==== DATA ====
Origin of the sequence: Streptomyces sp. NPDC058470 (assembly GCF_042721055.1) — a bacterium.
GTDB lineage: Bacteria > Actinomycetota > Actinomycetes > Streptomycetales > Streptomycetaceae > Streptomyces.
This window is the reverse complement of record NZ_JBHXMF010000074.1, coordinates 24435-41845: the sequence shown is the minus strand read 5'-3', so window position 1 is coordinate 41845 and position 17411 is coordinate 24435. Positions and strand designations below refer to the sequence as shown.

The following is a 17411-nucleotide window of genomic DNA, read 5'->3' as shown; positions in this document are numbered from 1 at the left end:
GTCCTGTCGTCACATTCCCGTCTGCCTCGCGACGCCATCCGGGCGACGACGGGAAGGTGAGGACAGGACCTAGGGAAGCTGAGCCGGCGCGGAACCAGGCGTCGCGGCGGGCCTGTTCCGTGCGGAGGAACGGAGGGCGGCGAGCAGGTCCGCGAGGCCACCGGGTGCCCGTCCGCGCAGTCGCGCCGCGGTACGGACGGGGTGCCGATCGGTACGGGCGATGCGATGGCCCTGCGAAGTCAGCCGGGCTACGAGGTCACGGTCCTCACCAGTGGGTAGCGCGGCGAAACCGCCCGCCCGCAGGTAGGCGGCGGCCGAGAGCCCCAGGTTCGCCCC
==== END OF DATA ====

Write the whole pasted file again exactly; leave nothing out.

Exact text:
Origin of the sequence: Streptomyces sp. NPDC058470 (assembly GCF_042721055.1) — a bacterium.
GTDB lineage: Bacteria > Actinomycetota > Actinomycetes > Streptomycetales > Streptomycetaceae > Streptomyces.
This window is the reverse complement of record NZ_JBHXMF010000074.1, coordinates 24435-41845: the sequence shown is the minus strand read 5'-3', so window position 1 is coordinate 41845 and position 17411 is coordinate 24435. Positions and strand designations below refer to the sequence as shown.

The following is a 17411-nucleotide window of genomic DNA, read 5'->3' as shown; positions in this document are numbered from 1 at the left end:
GTCCTGTCGTCACATTCCCGTCTGCCTCGCGACGCCATCCGGGCGACGACGGGAAGGTGAGGACAGGACCTAGGGAAGCTGAGCCGGCGCGGAACCAGGCGTCGCGGCGGGCCTGTTCCGTGCGGAGGAACGGAGGGCGGCGAGCAGGTCCGCGAGGCCACCGGGTGCCCGTCCGCGCAGTCGCGCCGCGGTACGGACGGGGTGCCGATCGGTACGGGCGATGCGATGGCCCTGCGAAGTCAGCCGGGCTACGAGGTCACGGTCCTCACCAGTGGGTAGCGCGGCGAAACCGCCCGCCCGCAGGTAGGCGGCGGCCGAGAGCCCCAGGTTCGCCCC